June 23, 1997
NEWS MEDIA CONTACTS:
DOE: Chris Kielich, 202/586-5806
WSU: Al Ruddy, 509/335-4528
WASHINGTON STATE UNIVERSITY SELECTED TO ESTABLISH SHOCK PHYSICS INSTITUTE
• TO UNDERSTAND AGING NUCLEAR STOCKPILE
The U.S. Department of Energy plans to provide $10 million over the next five years to Washington State University (WSU) researchers to create an Institute for Shock Physics as part of DOE's strategic investment in selected scientific disciplines important to science based stockpile stewardship. President Clinton has directed the DOE laboratories to maintain scientific capabilities to sustain a safe and reliable nuclear weapons stockpile without conducting nuclear tests. Shock wave research explores very rapid compression of materials, shock-induced chemical changes, detonation science and the dynamic response of materials at large compressions and deformations. Research in shock physics, nuclear physics and radiation physics furthers understanding of the nation's enduring and aging nuclear weapons. "In the absence of testing, it is essential that innovative experiments, novel theoretical approaches, and computational advances be integrated to predict changes in aging nuclear weapons," said Secretary of Energy Federico Peña. "Washington State University has been the home of some of the nation's leading shock physics research, and we look forward to the important contributions they will make, working with the department's laboratories for the nation's stockpile stewardship program."
Funding for the WSU institute was announced today by Dr. Victor Reis, the Energy Department's Assistant Secretary for Defense Programs, who said that the WSU facility will conduct no experiments using nuclear materials and will focus purely on fundamental research. DOE selected WSU because of its nearly four decades of scientific leadership in this field, state-of-the-art research undertakings, and the noteworthy achievements by WSU alumni at the DOE laboratories. The University’s Shock Dynamics Center is directed by physics professor Yogendra Gupta, who came to WSU in 1981 and expanded the shock wave research pioneered by George Duvall and others in the 1960s. Besides defense-related research, a stronger and more diversified program in shock wave physics has the potential to address several other technical areas important to the Washington State region, such as aircraft safety questions concerning explosion and impact, environmental issues related to soil remediation, and the synthesis and development of novel materials.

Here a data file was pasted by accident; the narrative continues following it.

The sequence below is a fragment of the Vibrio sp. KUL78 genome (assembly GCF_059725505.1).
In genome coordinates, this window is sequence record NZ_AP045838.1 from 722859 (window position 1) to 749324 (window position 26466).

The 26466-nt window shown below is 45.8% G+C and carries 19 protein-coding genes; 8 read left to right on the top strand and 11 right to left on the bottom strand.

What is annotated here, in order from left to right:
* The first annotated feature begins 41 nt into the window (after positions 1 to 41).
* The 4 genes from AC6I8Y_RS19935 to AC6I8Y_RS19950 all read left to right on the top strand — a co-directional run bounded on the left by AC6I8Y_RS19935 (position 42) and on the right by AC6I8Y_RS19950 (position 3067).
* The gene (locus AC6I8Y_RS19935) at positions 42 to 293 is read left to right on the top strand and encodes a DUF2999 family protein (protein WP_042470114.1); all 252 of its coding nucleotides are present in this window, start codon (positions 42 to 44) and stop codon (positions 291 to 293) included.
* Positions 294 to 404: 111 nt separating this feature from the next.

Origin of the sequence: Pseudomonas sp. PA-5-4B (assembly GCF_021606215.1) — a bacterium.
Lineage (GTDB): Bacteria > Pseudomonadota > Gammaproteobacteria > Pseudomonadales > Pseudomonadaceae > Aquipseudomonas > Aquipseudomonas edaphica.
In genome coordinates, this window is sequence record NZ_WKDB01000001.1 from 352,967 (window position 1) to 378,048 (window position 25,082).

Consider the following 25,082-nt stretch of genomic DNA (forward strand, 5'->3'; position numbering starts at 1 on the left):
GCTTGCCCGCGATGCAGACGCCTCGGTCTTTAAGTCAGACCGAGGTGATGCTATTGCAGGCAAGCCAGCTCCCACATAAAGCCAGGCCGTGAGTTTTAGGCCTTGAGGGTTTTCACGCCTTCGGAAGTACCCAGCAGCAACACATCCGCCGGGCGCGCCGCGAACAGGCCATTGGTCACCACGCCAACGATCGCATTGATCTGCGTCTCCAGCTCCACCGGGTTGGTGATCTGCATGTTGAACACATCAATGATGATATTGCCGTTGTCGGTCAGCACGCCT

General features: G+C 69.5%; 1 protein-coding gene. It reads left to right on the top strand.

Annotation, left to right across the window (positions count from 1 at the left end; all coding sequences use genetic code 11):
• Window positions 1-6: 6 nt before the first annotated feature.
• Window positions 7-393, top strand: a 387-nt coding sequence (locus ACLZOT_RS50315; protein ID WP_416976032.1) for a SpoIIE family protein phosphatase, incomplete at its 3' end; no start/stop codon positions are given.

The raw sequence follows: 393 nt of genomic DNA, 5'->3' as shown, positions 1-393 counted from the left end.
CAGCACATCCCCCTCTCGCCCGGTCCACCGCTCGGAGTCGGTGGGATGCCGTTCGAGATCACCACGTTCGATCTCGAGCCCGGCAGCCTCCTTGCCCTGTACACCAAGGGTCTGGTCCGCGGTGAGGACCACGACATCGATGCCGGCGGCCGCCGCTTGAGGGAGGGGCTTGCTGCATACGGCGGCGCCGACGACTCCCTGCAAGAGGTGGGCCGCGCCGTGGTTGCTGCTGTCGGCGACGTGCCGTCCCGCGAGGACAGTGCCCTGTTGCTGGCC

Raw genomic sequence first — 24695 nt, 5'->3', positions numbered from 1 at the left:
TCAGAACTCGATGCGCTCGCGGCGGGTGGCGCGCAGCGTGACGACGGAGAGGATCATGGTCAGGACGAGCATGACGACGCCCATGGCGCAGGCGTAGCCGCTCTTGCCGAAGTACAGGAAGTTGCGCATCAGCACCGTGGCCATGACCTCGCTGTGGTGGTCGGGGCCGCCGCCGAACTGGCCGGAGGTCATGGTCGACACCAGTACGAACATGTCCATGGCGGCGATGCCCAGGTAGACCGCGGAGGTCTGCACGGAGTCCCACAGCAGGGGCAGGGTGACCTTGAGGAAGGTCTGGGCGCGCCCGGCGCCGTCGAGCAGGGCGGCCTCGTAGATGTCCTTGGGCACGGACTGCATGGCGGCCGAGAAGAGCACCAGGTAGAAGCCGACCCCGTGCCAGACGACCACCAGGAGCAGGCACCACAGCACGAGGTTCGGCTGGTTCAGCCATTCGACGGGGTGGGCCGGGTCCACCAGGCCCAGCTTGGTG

WSU President Samuel Smith called it "an historic day" for the university. "Although a few laboratories conduct research on these fundamental questions, WSU is unique and the oldest among these university laboratories, and has been an important source of scientists for the Department of Energy. Having the WSU Shock Physics Center become an Institute for Shock Physics in support of the Science Based Stockpile Stewardship program builds upon WSU’s continuing partnership with the Hanford National Engineering Laboratory, a partnership that has existed for nearly as long as the splitting of the atom. The leadership of Dr. Gupta ensures an institute of the highest caliber, advancing science in important ways," Smith said.
Gupta directs the research lab’s program, conducted in collaboration with other WSU faculty, visiting scientists, and a cadre of graduate students and postdoctoral research associates. Gupta’s laboratory is filled with computers and sophisticated optical, x-ray and electronic equipment. Its original "gun," built in 1968, fires 4-inch diameter projectiles down a 40-foot long barrel at speeds in excess of 3,000 miles an hour. When it collides with the target, various sensors and recording equipment analyze the changes occurring at the molecular and atomic levels. Two other "guns," one that can accelerate projectiles to speeds in excess of 5,000 miles an hour, are now part of the lab’s impact facilities. Measurements are made ranging from a millionth of a second to a trillionth of a second.
The federal funding will support experimental and theoretical work of WSU faculty, students and research associates in a broad range of areas covering physics, chemistry, and materials science. Gupta stressed that an important component of this grant will be WSU's ability to attract the brightest undergraduate and graduate students to the program.
- Joint Release: DOE/AR179
The above story is based on materials provided by Washington State University. Note: Materials may be edited for content and length.
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